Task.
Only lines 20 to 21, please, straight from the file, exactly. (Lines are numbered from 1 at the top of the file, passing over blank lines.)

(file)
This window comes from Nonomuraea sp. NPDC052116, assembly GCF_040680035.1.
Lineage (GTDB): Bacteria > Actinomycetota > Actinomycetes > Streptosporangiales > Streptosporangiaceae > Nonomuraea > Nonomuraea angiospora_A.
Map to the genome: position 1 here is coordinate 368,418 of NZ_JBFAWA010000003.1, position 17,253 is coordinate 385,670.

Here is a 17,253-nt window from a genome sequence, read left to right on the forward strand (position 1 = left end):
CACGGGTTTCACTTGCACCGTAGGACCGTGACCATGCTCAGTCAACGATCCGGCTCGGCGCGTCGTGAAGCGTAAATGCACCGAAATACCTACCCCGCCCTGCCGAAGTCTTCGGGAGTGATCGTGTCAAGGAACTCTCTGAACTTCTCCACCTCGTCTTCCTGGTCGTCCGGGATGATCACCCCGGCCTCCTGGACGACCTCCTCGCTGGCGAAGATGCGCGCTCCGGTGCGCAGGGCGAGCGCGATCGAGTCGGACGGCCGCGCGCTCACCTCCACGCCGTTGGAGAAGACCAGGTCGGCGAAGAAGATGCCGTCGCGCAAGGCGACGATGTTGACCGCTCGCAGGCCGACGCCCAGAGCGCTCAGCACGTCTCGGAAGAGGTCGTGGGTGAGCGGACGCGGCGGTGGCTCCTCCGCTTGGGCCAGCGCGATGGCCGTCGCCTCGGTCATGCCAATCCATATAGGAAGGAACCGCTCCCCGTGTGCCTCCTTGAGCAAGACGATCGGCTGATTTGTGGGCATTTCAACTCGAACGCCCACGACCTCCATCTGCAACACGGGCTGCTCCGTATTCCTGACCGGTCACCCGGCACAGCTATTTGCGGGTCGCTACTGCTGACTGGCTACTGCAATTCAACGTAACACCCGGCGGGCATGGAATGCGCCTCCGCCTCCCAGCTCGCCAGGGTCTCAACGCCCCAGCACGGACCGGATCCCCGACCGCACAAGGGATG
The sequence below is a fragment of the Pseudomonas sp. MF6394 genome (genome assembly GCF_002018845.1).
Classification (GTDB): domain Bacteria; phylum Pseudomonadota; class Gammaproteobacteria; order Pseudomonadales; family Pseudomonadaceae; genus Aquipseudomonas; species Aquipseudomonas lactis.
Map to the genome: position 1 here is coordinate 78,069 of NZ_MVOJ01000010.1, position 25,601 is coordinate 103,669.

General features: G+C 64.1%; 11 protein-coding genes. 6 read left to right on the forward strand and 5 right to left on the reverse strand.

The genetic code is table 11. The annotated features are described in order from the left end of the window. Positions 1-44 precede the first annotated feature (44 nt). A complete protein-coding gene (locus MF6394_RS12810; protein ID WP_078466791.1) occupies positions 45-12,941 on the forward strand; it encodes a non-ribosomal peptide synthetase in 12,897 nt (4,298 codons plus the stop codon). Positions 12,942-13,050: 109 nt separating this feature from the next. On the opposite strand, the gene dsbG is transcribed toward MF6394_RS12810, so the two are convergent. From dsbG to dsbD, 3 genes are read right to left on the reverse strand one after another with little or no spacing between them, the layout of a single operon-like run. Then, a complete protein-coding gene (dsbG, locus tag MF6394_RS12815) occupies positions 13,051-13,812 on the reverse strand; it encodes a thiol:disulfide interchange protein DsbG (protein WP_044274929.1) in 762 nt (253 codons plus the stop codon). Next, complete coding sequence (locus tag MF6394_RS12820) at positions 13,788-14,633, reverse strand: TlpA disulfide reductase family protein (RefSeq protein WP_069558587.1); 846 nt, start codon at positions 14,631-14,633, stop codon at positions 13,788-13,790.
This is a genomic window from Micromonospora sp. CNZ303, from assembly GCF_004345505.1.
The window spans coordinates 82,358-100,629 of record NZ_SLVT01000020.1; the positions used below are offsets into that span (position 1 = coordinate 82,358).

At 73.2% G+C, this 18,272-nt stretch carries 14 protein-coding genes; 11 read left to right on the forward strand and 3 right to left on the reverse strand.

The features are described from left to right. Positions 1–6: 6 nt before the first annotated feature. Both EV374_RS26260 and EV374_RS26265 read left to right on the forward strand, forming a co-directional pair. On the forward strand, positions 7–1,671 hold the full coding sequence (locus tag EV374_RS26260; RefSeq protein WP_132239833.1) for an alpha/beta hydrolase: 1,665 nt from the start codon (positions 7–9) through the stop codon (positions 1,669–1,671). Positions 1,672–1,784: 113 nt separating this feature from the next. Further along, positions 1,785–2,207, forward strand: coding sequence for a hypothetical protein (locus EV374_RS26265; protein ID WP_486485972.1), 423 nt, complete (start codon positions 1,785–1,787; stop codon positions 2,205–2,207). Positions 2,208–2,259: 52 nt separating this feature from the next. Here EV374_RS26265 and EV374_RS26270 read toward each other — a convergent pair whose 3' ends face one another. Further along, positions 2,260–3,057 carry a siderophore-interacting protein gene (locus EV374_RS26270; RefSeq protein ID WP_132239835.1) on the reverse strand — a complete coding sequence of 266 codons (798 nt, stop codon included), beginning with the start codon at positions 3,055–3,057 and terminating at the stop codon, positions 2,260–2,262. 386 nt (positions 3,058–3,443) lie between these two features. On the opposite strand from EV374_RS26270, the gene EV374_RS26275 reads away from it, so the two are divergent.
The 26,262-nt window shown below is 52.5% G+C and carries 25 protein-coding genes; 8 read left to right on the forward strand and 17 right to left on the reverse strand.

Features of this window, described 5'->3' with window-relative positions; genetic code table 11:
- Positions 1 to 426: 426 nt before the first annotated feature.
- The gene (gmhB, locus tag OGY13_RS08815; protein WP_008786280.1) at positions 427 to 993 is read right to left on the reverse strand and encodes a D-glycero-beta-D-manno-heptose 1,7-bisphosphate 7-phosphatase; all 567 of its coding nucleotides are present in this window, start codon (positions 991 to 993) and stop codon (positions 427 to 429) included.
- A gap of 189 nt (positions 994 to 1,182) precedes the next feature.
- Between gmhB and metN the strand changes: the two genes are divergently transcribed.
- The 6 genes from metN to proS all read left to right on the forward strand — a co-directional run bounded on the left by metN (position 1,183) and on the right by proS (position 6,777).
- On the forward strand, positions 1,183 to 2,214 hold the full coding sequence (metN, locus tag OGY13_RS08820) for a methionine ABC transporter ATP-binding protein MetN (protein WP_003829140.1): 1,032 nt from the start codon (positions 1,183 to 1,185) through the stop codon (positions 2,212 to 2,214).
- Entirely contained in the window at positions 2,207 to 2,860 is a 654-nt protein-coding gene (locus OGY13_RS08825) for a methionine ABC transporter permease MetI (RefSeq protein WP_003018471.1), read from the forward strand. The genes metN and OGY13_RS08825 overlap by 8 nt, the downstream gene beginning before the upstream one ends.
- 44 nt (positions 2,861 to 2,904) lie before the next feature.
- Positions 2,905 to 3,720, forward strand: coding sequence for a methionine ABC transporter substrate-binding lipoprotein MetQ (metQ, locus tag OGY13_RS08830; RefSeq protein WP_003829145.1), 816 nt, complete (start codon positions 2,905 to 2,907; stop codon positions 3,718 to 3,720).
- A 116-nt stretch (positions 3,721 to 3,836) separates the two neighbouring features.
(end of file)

- Between gmhB and metN the strand changes: the two genes are divergently transcribed.
- The 6 genes from metN to proS all read left to right on the forward strand — a co-directional run bounded on the left by metN (position 1,183) and on the right by proS (position 6,777).